The talk to be presented at Scottish Maritime Museum on the 17th August concerns an Ayrshire man, William Lawrie Sinclair, born and brought up in Stevenston in the late 1800’s and early 1900’s who served his apprentice indenture with Thomas Law & Co, the Shire Line of Glasgow, a shipping company who operated a fleet of sailing ships, which he sailed around the world twice during his apprenticeship.
All his life he was a keen photographer and had a camera with him on his travels which give us an insight into the hard life aboard a full rigged sailing ship at sea at the beginning of the twentieth century, from being becalmed in the Doldrums, to sailing in the Roaring Forties along the perils of rounding Cape Horn.
The talk also gives some personal insights into his thoughts during the voyages of others on board and from the very hot weather on the Equator to the freezing temperatures around Cape Horn, also his thoughts about the Clackmannanshire at the start of the voyages and latterly at the end, all of which have been taken from his daily diary.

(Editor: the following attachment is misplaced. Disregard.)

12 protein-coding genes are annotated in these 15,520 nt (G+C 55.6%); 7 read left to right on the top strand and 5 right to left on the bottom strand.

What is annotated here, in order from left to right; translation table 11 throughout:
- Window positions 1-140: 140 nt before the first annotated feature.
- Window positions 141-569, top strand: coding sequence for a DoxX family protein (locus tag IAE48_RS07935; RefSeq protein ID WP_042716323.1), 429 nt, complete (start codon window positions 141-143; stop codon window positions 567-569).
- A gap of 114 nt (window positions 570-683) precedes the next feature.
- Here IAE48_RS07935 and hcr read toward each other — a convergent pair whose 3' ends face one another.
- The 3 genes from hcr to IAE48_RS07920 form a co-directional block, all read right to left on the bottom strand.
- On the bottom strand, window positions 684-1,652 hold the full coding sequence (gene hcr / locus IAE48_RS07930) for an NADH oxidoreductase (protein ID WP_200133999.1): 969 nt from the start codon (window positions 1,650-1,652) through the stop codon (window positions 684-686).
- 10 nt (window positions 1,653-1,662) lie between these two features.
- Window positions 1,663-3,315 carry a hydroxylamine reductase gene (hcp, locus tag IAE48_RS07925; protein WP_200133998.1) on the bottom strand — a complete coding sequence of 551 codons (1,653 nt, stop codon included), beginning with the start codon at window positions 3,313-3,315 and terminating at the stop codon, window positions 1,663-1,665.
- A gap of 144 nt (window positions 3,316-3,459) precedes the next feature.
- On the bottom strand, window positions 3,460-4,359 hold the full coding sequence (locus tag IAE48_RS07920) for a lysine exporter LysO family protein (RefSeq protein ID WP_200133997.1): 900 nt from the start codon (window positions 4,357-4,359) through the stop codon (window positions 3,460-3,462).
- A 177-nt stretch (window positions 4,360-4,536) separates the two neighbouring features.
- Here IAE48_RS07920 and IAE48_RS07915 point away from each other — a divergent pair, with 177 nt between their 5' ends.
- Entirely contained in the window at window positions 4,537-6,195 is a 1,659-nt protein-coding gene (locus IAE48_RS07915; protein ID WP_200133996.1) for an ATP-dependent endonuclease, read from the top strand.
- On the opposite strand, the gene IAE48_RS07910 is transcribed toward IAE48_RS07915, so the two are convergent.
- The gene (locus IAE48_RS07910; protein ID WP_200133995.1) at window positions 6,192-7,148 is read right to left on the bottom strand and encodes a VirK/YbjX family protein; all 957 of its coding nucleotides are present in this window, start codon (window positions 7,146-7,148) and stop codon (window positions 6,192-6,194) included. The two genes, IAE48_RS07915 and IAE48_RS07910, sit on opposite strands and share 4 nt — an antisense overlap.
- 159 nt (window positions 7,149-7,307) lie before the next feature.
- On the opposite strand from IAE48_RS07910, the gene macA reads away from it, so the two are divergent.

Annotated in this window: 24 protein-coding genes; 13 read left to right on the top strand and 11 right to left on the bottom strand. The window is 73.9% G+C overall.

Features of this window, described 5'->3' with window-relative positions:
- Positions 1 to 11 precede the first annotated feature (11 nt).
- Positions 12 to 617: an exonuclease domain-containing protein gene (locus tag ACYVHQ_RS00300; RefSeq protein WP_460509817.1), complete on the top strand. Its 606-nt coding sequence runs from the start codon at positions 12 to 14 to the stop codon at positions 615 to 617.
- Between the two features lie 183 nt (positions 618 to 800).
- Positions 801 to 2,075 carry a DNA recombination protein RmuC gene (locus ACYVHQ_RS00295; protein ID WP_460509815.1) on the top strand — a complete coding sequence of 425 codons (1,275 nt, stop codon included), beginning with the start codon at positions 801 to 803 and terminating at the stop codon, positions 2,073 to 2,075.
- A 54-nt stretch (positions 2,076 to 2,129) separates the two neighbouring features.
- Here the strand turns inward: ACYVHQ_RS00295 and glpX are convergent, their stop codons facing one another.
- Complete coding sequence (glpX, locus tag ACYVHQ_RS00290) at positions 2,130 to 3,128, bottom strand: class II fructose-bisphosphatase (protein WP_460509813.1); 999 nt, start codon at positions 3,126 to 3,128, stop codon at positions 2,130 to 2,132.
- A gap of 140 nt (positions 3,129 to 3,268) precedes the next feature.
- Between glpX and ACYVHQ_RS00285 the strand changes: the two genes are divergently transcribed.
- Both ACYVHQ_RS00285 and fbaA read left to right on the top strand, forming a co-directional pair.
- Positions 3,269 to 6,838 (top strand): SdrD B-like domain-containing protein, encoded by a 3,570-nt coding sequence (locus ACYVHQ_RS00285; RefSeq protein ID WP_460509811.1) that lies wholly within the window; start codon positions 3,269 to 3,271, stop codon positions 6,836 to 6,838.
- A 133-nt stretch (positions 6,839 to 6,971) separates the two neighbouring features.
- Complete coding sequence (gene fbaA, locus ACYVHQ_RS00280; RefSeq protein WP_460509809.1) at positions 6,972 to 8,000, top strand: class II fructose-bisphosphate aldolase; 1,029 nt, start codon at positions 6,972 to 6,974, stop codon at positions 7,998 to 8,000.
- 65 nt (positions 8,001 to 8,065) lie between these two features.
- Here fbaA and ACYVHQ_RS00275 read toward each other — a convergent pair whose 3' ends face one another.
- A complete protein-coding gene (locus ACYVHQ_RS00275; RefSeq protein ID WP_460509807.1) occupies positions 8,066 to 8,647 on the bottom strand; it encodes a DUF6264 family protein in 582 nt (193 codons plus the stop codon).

On return to the United Kingdom, he switched to steam ships and as a member of the Royal Naval Reserve he was called up during the first World War in which he served in Minesweepers and latterly in Submarines, where he patrolled off the Danish coast.
After the War he went back to steam ships, reaching the position of Captain and eventually a shore job as a Marine Superintendent for the Anchor Line in Glasgow and the London Midland Scottish Railway in Holyhead and London.
He retired in 1952, settling with a sea view in Saltcoats.